Some of the habits on this list are common and some are a bit strange, but following these tips will help keep you healthy and happy for years to come. Exercise in the morning, take naps during the day and always wear sunscreen—these are 10 tried-and-true healthy habits that you should adopt now.
We all know the saying—“early to bed, early to rise makes a man healthy, wealthy and wise”—well, it turns out that phrase may have more clout than we initially thought. A study from the University of Toronto found that early risers are both happier and healthier than those who stay up late and wake up late. Previous studies have also found early risers to have more stable personalities and typically more cheerful moods.
Regular exercise comes with more benefits than you can count and each day research is discovering new reasons it’s so important—the best way to ensure you exercise regularly? Do it first thing in the morning. In addition to feeling accomplished, morning exercise can also help you feel more energized and it can boost your metabolism.
It may sound crazy, but research has shown that the drop in temperature can bring a myriad of benefits. From faster workout recovery to increased fat burning, cold water is pretty incredible—and did we mention it might also ease symptoms of depression. Cold showers offer a slew of benefits so turn the knob to cold.
An integral aspect of overall health, our social lives are rarely talked about when compared with diet and exercise, but research suggests they may play just as important a role. An analysis of almost 150 studies published in PLoS Medicine found that people with stronger personal relationships were far more likely to outlive their lonely counterparts. Researchers looked at information on more than 300,000 individuals and they said the health risk that comes with being socially disconnected was as bad for your health as smoking 15 cigarettes a day and even more dangerous than being obese. Make time for your friends now and ensure friendships remain a priority.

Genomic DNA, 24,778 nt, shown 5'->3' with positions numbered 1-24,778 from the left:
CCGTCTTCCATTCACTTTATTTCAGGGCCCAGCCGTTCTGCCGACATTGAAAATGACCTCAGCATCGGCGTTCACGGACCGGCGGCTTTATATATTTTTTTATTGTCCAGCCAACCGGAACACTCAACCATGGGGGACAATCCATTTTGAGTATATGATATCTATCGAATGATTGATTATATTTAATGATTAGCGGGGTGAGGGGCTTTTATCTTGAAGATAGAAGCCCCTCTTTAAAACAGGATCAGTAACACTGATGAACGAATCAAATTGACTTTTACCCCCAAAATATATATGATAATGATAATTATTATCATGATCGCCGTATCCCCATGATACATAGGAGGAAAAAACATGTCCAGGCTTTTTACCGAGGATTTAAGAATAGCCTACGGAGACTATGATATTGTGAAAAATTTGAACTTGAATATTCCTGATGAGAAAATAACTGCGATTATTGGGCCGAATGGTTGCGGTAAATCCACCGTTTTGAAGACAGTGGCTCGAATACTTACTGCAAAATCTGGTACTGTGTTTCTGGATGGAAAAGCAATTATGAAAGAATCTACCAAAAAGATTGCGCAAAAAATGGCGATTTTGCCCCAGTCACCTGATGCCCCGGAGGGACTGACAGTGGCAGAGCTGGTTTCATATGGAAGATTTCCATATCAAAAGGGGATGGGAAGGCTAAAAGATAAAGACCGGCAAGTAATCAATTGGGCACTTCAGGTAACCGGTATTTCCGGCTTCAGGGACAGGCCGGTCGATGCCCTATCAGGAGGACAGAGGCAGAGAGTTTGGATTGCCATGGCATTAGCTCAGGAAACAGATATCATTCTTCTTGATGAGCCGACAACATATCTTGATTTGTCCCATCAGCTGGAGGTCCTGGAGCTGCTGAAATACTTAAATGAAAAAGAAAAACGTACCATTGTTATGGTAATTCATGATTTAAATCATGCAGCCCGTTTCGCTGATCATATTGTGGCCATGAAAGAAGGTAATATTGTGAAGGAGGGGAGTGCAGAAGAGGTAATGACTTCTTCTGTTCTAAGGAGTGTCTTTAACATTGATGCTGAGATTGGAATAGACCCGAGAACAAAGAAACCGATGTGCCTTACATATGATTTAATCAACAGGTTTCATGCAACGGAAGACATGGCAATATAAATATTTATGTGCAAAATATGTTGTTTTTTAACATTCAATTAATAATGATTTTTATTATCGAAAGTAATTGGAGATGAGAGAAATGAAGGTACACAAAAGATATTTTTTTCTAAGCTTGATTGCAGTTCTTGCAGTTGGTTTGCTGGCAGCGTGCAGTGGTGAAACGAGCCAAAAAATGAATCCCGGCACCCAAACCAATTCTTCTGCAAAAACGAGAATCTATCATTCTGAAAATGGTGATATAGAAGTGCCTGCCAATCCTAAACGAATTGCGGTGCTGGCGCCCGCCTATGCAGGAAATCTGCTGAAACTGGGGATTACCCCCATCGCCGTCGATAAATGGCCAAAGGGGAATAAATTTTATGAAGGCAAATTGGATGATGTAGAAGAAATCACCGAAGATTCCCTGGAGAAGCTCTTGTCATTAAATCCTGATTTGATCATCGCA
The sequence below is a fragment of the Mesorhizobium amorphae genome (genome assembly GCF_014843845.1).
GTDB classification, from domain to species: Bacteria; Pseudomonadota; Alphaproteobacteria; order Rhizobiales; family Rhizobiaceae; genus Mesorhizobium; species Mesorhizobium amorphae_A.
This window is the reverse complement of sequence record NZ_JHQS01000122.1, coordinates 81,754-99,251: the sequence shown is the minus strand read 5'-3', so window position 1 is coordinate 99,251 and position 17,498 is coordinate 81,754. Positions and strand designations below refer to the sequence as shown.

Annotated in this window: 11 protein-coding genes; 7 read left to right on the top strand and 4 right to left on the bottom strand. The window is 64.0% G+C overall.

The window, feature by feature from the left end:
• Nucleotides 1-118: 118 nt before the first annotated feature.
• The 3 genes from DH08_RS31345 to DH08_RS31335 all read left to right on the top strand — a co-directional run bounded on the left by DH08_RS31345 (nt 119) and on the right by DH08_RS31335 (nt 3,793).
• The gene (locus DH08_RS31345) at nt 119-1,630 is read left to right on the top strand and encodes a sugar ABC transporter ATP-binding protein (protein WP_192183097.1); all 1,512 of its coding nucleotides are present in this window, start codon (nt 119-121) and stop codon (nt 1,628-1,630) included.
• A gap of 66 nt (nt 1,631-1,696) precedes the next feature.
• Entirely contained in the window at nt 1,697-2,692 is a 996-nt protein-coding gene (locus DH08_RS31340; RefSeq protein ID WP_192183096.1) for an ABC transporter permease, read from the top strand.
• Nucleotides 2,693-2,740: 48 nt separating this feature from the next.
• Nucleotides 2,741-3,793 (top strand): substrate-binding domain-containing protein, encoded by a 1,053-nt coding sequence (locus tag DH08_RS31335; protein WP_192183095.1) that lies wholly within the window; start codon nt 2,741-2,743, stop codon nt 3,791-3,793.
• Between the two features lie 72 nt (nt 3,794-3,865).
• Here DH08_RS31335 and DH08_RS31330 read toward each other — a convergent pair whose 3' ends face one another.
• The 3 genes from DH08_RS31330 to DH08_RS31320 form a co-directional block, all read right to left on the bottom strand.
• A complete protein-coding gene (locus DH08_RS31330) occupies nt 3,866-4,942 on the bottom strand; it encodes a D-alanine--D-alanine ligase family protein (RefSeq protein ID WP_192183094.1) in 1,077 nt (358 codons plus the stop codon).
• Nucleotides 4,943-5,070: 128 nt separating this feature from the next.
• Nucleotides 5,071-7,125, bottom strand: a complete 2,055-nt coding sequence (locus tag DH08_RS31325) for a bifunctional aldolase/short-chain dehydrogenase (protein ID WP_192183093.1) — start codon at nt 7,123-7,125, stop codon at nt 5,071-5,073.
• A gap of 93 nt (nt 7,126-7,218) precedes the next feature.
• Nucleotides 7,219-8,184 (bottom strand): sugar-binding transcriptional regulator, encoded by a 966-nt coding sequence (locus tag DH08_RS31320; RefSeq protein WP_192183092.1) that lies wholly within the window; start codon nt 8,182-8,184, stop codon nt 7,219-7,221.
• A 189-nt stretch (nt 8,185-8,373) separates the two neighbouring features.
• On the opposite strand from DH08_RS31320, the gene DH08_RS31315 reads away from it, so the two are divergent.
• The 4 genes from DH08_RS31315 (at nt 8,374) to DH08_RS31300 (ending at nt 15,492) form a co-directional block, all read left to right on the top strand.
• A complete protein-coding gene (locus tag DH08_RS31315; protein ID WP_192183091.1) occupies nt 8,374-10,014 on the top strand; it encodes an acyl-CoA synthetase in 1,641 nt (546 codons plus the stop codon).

Athletes are well aware of the importance of staying hydrated, but many more people just know that water intake is important in some abstract way. In addition to being necessary for life, water can help keep you energized and it keeps the immune system strong. Water helps every organ in the body function—and it helps keep joints and muscles in good shape.
By now you’ve likely heard that a sedentary lifestyle is bad for your health. Sitting too much has been shown to increase your risk of developing cancer, heart disease, type 2 diabetes and depression, in addition to increasing your risk of becoming obese. Move more every day to avoid the higher risk down the line.
You’ve heard it before, but it’s time to take this habit seriously. Not only does ditching the sunscreen make you look older, but it frequently causes skin cancer. You may use sunscreen at the beach, but it’s important to use it daily year-round to protect your skin—invest in a good face moisturizer and use it every day. Skin cancer is the most common of all cancers, affecting more than 3.5 million people each year.
Want to improve your memory, alertness and ability to retain information? Take a nap. These brief periods of rest have been shown to provide several benefits, including stress relief, which can ultimately lower your risk for health issues like heart disease. Aim for three 30 minute naps per week, but if you can only sneak one in, you should do that too.
Nuts, fruit and lots of dark leafy greens—all part of a healthy diet—will help with every aspect of your health. When consumed over the long-term, a healthy diet can help protect against health problems like diabetes, heart disease, obesity and a ton of other ailments.
Exercise is clearly a healthy habit worth adopting, but strength training in particular offers its own list of benefits. Researchers at Tufts University reported that weight lifting could help prevent and reverse muscle and bone loss. A regular strength training regimen could also help relieve arthritis pain, improve sleep quality and reduce the number of general injuries. To ensure healthy muscles and bones later in life, start lifting now.